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Baldwin: 'Sidney was the guy who led everything'

By Alex Bigelow
Special to 710Sports.com

Much can be said of Sidney Rice's two-plus seasons as a Seahawk.

His production on the field maybe hasn't quite met the high expectations that accompanied his arrival and a five-year, $41 million contract in 2011, but make no mistake, the news of his season-ending ACL tear is going to have an impact.

"Sidney was the guy who led everything," said Seahawks wide receiver Doug Baldwin while on "Seahawks Weekly" on 710 ESPN Seattle. "Not having him in the locker room or in our meeting room is going to be different, but at the same time, his presence is still with us because he taught us so much."

rice td
Seahawks WR Sidney Rice, who suffered a season-ending ACL tear in Monday's win over the Rams, is looked at as the team leader at that position. "His presence is still with us because he taught us so much," Doug Baldwin said. (AP)

Rice has only accounted for 15 catches and 231 yards thus far this season while only producing 22 yards after the catch (for comparisons sake, backup fullback Derrick Coleman has 43 yards after the catch), but somebody is going to have to fill in for Rice's absence. Whoever that is remains to be seen, but Baldwin doesn't seem concerned.

"It's crazy to me because we have guys that haven't even seen a snap of football on Sundays yet that are just as talented, if not more talented, that the guys playing on Sundays," he said.

Second-year wideout Jermaine Kearse, who's recorded eight catches for 128 yards and two TDs this season, seems like the leading candidate to fill in for Rice on the outside.

"(Kearse) can do pretty much everything," Baldwin said. "He can play inside, he can play outside. He is a dominant player when he gets the opportunity to do so."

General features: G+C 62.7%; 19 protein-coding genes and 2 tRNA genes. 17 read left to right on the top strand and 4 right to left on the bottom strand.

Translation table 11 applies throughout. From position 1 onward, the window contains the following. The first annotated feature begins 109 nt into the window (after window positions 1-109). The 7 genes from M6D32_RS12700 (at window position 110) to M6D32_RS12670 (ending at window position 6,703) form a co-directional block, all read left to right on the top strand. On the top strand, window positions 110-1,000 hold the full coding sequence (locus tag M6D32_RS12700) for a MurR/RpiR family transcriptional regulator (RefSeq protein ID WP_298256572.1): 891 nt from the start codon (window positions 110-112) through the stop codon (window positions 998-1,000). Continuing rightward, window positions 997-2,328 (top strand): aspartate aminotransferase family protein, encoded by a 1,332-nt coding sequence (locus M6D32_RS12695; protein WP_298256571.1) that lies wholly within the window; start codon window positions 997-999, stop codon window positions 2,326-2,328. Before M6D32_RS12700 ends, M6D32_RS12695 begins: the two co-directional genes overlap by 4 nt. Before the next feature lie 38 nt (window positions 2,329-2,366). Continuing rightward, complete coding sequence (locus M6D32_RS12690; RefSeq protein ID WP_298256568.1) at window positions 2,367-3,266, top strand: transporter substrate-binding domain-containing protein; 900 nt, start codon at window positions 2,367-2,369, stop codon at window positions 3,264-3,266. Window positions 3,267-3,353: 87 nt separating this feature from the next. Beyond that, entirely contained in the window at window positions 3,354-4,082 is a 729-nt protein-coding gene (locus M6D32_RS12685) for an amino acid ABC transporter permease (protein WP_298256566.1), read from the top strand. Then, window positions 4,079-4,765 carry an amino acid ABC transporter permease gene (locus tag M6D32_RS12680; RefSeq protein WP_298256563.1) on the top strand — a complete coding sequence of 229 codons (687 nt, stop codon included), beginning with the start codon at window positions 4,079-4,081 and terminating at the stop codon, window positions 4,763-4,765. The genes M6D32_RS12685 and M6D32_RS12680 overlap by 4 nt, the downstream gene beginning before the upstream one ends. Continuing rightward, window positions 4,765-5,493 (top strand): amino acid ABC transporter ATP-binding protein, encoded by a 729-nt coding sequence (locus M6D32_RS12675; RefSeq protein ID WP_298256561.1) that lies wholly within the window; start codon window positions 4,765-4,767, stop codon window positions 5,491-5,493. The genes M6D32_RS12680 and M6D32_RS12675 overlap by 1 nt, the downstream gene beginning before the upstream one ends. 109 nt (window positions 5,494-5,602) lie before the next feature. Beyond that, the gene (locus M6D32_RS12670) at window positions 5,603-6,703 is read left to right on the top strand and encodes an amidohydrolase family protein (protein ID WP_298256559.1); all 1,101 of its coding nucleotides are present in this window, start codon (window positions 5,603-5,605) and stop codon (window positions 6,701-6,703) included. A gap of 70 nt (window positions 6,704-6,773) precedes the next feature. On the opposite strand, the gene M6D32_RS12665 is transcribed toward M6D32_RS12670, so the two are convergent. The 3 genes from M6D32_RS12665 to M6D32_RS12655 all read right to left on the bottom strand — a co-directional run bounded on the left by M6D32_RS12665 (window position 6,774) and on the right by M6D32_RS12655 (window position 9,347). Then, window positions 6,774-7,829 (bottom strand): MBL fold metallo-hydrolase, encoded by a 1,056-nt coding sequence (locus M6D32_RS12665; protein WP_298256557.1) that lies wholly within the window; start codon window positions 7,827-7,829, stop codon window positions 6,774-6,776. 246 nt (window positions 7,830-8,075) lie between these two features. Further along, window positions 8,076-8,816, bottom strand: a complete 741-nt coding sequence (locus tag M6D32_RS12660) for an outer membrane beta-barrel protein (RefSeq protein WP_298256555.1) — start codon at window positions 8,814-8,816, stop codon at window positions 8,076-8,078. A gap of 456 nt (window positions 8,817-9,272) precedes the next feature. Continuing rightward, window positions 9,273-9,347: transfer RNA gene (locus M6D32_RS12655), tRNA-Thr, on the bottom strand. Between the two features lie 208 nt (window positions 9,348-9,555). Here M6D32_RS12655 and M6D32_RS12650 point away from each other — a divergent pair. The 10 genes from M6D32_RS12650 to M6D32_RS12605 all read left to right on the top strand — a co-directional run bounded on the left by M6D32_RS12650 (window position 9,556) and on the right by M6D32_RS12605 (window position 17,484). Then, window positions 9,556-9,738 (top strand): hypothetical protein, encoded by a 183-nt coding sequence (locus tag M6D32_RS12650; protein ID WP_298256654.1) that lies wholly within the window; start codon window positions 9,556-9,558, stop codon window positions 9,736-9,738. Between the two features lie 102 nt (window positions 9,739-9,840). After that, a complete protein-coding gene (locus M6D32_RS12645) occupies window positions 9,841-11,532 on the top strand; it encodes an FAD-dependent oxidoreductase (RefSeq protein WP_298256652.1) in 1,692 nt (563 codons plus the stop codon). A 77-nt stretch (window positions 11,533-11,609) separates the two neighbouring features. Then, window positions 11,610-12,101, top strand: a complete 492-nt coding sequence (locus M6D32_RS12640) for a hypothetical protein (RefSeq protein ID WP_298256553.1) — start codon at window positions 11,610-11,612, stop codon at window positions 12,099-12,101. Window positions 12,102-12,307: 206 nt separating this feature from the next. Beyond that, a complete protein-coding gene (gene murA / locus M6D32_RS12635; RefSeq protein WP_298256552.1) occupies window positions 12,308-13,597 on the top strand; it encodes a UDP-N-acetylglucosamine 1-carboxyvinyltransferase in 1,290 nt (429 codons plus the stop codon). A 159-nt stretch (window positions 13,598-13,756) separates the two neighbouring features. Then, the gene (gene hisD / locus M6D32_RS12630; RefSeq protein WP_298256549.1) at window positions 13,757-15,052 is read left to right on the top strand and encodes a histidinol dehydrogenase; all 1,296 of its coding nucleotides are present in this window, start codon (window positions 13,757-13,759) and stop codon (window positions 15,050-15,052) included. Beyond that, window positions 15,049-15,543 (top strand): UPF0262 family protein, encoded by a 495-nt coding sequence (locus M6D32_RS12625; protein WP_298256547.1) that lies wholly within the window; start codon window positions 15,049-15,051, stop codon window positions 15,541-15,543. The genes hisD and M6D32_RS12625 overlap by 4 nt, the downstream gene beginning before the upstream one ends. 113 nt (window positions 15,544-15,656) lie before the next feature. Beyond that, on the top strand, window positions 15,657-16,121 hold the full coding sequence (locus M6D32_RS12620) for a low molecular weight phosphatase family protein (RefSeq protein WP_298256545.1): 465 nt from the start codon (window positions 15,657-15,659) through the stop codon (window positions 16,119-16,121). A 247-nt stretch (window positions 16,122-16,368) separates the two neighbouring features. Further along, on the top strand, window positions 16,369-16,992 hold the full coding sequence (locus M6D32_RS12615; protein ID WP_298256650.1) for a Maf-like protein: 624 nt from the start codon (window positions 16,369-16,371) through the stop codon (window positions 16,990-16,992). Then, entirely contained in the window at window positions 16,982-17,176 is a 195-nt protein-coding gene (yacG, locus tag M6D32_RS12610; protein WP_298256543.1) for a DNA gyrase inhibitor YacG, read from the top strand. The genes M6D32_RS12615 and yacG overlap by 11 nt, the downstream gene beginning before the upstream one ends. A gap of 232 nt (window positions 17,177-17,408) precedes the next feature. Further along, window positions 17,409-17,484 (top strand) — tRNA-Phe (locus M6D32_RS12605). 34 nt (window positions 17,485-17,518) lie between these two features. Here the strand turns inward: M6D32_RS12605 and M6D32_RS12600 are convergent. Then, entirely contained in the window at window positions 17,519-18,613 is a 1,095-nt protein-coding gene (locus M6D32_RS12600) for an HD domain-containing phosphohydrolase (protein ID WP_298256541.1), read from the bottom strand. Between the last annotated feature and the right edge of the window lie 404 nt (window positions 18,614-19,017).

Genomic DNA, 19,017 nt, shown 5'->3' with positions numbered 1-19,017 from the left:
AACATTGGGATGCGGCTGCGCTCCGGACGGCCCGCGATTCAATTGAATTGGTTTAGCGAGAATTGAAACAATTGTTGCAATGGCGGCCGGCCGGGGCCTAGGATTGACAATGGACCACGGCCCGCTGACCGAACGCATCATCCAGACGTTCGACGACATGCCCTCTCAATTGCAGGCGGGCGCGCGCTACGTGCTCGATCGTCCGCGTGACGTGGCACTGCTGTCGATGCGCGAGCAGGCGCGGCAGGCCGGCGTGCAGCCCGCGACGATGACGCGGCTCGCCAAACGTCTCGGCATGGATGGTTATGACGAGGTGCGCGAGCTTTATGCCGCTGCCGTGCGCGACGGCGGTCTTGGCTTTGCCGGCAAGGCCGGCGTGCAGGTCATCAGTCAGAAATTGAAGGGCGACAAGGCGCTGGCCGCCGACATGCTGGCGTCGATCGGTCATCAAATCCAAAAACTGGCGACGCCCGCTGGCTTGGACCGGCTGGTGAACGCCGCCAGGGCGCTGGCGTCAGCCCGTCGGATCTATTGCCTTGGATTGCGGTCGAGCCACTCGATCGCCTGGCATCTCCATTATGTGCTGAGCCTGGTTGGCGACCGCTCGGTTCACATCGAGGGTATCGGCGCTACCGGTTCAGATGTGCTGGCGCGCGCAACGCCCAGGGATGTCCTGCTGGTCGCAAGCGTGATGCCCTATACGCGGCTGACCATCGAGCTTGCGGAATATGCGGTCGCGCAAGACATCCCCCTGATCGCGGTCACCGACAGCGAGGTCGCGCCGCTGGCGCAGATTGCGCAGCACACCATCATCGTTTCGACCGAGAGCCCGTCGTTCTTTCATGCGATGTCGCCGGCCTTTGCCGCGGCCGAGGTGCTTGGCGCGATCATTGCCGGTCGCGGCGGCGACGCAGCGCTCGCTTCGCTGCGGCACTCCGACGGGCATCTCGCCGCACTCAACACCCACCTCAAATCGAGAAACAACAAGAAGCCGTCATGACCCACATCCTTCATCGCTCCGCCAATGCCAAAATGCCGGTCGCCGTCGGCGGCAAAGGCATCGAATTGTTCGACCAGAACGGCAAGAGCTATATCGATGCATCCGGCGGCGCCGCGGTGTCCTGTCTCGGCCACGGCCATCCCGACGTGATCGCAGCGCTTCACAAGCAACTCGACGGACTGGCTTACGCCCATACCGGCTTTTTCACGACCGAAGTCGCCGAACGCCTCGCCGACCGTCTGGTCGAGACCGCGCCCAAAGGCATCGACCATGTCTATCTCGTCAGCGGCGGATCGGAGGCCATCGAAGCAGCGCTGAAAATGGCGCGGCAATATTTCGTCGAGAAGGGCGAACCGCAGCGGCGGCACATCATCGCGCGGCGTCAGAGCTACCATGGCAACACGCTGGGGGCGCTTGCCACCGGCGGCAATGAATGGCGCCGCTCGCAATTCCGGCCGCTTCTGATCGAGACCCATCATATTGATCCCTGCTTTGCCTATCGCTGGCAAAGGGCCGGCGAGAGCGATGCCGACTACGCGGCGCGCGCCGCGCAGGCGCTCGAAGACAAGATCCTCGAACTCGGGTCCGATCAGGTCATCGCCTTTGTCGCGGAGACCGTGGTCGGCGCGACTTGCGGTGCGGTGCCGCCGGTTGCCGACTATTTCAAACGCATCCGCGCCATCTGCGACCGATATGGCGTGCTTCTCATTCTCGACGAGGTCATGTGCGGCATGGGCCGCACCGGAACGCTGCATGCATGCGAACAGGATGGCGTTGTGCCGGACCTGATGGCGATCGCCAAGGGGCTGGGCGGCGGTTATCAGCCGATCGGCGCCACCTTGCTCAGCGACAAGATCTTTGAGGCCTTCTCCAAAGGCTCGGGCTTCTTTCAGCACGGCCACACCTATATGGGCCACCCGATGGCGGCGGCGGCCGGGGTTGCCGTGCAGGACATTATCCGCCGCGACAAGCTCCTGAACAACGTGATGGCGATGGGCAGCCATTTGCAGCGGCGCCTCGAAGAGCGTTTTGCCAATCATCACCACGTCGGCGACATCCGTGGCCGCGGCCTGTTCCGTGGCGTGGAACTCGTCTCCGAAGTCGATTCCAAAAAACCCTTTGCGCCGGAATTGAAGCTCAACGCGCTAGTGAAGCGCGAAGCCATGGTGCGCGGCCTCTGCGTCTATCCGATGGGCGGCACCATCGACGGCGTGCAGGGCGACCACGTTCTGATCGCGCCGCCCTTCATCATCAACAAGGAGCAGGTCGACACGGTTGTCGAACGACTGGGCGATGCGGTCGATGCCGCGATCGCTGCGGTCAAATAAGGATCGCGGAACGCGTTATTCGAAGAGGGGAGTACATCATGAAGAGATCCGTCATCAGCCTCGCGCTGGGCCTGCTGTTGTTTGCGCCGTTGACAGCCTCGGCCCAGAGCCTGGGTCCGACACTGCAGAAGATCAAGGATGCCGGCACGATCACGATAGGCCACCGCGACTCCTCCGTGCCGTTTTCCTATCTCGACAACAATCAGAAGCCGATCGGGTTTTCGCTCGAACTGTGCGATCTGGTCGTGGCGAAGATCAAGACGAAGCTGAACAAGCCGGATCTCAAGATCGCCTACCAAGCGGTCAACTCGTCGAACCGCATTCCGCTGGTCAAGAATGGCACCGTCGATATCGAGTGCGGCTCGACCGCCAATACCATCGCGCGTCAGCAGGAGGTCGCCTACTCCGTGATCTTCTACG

Regardless, the Seahawks 28th-ranked passing attack has left much to be desired. And while Wilson sports 13 touchdowns to just four interceptions, the past three games have seen the Seahawks offense produce on average 210 yards per game through the air, a far cry from what Baldwin believes is possible for this unit.

"The positive is that we are growing -- (that) we have so much room for improvement," Baldwin said. "We've got so much room to continue to grow that I don't know where this offense could go because when we get to the point where everything is clicking, we are going to be unstoppable."

The nearing addition of injured wide receiver Percy Harvin will likely provide a boost to Seattle's offense, but in terms of explosiveness, that's one facet the Seahawks seem to be doing quite well.

Seattle is currently tied for 10th in the NFL of plays going for more than 20 yards with 27, and Golden Tate's 80-yard touchdown reception against the Rams last week is a perfect example of the dynamic athletes Seattle's offense boasts.

"Now, being an explosive team, both in the passing game and run game, I think that is a big positive for us because we know we can make plays when we are called upon to do so," Baldwin said.

Baldwin's belief in the offense improving goes two-fold with helping out a defensive unit that has largely lived up to its dominant reputation. But despite being one of the most tenacious units in the league, the offense, Baldwin said, needs to produce more so the defense isn't put in positions to preserve wins late like Thursday against St. Louis.

"As an offense, we had about 44 plays last game, and the defense was out there too many plays," Baldwin said. "We feel for that because we want to be able to say that we contributed to the win more so than what we have been able to do the past few games."

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